Are new carers wanted in my area?
Yes: There are vacancies everywhere in the UK. There is a serious shortage of caring homes for children where you live.
So use our free national help to find the right agency and to ‘get it right first time’. Discover your potential! Contact us today and start to apply for fostering online.
About Fostering children and Young People
Children from birth to 18 years of age, and from various cultural and social backgrounds need to be placed in care for many different reasons.
Circumstances will vary dependent on their individual needs and family background.
Whatever the reasons, they will often be separated from their parents, siblings, wider family and friends, and will need foster carers to help them at a difficult time.
Many will be deeply upset about being away from their home and may be “difficult” to care for when they first arrive, however, this doesn’t mean that all children in foster care are “problem children” and many, given sufficient time to settle, are likely to be as “difficult” as any other child.
Some children and young people will need very experienced and specialist trained foster carers because of their difficulties or abuse, and these will be more complicated to care for. However, some are relieved to be placed in care because of the abuse they have suffered, and settle in quickly.
Many children say later that they felt being fostered was a better option than remaining with their parents, and many felt their foster carers worked hard to help them.
Caring for a child
Foster caring can be challenging and demanding for all the family, and the family values such as respect, honesty, care and love can be tested by foster children who may have grown and developed with distorted family values such as, dishonesty, disrespect and non-caring parents.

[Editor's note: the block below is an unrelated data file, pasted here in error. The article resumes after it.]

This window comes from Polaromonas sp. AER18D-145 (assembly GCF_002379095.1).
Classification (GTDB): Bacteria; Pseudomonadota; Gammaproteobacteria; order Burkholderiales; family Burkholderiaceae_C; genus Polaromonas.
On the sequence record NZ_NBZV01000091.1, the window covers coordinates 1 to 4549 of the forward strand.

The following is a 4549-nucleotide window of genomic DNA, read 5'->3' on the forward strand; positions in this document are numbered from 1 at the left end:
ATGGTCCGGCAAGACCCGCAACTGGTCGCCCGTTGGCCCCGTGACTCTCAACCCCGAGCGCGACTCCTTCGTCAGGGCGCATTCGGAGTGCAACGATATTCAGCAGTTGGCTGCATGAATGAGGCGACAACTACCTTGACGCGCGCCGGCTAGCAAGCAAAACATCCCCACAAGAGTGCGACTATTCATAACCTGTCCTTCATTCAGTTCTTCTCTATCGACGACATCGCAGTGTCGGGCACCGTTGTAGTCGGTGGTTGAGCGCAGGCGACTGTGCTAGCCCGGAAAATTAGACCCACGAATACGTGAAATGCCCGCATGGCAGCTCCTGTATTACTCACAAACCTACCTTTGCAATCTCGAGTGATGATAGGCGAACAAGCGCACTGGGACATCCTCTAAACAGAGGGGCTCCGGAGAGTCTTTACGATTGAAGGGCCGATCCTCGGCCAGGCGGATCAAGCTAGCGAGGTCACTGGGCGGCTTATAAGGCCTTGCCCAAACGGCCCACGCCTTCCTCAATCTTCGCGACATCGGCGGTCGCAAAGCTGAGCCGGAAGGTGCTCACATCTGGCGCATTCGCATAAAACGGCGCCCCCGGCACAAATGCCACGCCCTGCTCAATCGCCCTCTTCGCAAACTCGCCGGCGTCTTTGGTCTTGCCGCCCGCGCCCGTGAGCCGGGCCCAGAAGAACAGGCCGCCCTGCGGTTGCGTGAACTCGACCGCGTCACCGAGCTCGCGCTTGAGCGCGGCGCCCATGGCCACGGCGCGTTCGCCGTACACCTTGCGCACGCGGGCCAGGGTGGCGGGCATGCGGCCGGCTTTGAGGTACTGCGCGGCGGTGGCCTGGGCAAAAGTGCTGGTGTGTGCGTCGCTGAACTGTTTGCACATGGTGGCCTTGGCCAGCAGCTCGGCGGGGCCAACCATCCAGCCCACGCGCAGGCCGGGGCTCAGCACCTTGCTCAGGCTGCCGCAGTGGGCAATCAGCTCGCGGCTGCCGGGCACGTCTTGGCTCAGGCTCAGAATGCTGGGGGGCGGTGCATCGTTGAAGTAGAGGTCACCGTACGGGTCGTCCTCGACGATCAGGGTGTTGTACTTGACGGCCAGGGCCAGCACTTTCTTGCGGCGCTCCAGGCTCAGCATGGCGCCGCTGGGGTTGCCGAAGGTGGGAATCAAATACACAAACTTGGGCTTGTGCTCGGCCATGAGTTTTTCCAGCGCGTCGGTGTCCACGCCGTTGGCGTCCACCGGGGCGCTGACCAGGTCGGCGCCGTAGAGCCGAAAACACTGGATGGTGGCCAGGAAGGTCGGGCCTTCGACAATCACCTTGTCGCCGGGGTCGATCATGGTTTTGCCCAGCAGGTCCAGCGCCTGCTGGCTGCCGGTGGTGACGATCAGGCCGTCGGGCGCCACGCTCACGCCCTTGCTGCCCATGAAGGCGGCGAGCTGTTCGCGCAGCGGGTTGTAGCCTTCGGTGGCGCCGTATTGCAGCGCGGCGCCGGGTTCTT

In the beginning, life in an ‘ordinary’ family will be a new, challenging experience for most foster children.
Meeting a child’s needs
Settling children and young people into a new foster home has differences but many similarities to settling any child. Children like to be called their favourite name, they want people to know what they like doing, their likes and dislikes and that any special religious or cultural preferences will be respected.
Foster carers need to ask a child about their dummy, teddy or a comfort blanket. The clothes children arrive in are important and should never be criticised or thrown away, they are a significant part of a child’s identity and an important physical link with their family.
Often foster carers need to make some changes in their day to day life to meet the needs of each child; a four year old will have very different needs to a fourteen year old girl or boy, and they will of course have different likes and dislikes.
Flexibility is a must for foster carers, and how flexible the fostering family can be, will determine the number and different types of placements the foster carer can look after.
Applying To Foster A Child
Starting the journey?
Being a foster carer is one of the most rewarding careers out there, but being with the wrong agency can mean not having the number, type of placements and financial benefits you expected. Contact us and we will find you suitable agencies in your area with vacancies.
Hopefully you will decide to take the next step and if so, we would like to thank you for starting the exciting journey to make a difference and becoming a foster carer.